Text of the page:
Federal Reserve Bank of Atlanta President Raphael Bostic said the strong U.S. job market suggests the economy could slow down in “a relatively orderly way” as the central bank bears down on inflation by raising interest rates.
“It’s going to be hard — it’s not going to be easy,” Bostic said on CBS’ “Face the Nation” on Sunday when asked about the likelihood of a so-called soft landing for the U.S. economy. “There will likely be some job losses.”
“But I do think we at Federal Reserve will do everything we can to avoid deep, deep pain,” he said. There are “some scenarios” in which that goal can be achieved, said Bostic, who doesn’t vote on monetary policy this year.
U.S. central bankers raised their benchmark interest rate by three quarters of a percentage point last week for the third straight time and forecast they would keep hiking in the months ahead to cool red-hot price pressures.
Policy makers led by Chair Jerome Powell are moving rapidly to reduce the highest inflation in nearly 40 years after being slow to spot the threat of broadening price pressures. Critics have slammed them for that error, although inflation has also been worsened by Russia’s invasion of Ukraine, which boosted food and energy prices around the world.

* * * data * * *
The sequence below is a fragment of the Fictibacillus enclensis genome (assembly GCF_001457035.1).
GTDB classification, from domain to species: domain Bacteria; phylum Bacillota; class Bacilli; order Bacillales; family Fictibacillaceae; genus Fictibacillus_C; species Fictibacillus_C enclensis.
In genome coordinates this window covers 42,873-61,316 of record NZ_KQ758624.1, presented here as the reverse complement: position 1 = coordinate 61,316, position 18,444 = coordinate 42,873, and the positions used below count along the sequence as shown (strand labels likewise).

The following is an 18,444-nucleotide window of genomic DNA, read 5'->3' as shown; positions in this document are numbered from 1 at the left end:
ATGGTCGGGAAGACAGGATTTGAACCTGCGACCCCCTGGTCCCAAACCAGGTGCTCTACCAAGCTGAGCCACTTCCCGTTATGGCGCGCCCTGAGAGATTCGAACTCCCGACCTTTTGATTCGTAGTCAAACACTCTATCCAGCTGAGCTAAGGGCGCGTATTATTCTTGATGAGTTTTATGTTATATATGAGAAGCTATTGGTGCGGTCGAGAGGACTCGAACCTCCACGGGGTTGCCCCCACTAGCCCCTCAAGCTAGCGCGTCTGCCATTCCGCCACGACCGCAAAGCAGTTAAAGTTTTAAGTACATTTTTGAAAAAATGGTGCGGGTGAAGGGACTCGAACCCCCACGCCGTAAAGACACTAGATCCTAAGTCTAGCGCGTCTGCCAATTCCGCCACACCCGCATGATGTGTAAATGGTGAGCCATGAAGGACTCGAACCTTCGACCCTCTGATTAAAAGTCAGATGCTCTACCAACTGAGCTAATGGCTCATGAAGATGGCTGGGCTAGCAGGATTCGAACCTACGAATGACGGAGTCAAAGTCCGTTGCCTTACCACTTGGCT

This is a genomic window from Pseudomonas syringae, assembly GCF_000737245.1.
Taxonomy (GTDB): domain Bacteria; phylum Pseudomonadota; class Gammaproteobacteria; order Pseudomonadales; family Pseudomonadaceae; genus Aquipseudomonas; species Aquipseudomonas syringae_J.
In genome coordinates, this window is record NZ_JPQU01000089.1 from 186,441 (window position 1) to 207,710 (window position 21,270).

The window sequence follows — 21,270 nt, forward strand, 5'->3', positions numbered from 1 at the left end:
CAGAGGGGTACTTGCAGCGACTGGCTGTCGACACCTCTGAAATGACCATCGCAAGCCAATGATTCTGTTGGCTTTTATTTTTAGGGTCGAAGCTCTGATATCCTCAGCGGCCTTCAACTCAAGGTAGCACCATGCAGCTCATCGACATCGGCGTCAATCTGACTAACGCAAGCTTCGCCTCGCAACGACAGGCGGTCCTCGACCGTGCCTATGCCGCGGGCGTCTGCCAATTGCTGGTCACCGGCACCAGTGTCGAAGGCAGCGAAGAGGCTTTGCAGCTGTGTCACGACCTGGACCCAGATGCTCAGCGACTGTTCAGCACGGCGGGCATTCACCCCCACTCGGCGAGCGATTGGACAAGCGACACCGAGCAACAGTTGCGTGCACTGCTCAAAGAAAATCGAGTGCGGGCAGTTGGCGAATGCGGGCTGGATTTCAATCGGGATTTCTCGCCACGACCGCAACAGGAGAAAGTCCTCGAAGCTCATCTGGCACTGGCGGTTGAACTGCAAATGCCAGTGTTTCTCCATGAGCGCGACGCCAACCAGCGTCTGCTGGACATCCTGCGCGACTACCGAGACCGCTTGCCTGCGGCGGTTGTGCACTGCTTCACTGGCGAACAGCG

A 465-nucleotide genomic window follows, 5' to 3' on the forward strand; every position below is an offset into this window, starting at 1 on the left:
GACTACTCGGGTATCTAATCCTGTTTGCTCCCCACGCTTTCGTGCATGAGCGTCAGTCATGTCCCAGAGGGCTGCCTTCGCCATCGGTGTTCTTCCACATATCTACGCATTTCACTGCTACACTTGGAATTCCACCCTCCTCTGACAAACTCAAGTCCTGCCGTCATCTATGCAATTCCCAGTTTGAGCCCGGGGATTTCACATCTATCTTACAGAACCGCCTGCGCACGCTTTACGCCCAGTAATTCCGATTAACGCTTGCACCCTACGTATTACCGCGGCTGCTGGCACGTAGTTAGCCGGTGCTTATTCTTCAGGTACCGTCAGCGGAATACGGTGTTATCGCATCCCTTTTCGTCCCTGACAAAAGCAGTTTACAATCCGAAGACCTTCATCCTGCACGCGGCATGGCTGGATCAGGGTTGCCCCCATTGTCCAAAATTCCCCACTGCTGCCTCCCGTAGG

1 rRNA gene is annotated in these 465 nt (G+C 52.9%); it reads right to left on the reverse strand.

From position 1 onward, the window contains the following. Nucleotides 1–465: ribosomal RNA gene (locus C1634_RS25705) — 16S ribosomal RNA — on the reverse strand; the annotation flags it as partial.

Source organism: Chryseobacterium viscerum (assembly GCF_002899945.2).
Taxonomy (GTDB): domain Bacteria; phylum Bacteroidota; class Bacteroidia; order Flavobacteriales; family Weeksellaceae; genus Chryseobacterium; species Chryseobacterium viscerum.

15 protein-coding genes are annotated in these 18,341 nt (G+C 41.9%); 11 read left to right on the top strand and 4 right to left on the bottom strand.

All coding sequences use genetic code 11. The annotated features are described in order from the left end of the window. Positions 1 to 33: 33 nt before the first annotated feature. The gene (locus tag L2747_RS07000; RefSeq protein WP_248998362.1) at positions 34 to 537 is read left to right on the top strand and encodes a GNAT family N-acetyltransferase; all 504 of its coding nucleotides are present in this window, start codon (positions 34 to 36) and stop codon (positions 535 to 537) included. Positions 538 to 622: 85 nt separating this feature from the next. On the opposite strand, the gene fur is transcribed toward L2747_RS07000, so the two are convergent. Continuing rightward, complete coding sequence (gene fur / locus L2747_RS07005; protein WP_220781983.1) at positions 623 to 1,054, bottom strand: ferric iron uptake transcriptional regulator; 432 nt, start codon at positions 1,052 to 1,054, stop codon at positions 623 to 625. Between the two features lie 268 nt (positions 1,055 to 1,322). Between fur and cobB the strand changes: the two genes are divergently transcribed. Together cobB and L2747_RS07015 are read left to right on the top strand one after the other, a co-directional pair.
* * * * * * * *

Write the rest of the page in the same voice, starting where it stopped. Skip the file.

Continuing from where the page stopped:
Bostic echoed statements by other Fed officials that U.S. demand needs to decline. He said it’s starting to shrink, which will “start to pay dividends” by stemming inflation.
“We’re still creating lots of jobs on a monthly basis, and so I actually think that there is some ability for the economy to absorb our actions and slow in a relatively orderly way,” he said.
U.S. consumer prices rose 8.3% in the 12 months through August. The Fed aims for 2% inflation measured by a different gauge of price pressures called the personal consumer expenditures price index. It rose 6.3% in the 12 months through July, its most recent reading showed.
Policy makers have vowed to reduce inflation back to their target, even if that means causing harm to the U.S. economy and its workers.
Officials couch this as an effort to slow excess demand and put the labor market back into “balance” — a euphemism that glosses over the fact many people could lose their jobs in the process. The labor market has so far remained strong, with unemployment at 3.7%, but policy makers last week forecast that would rise to around 4.4% next year as they continue to raise interest rates.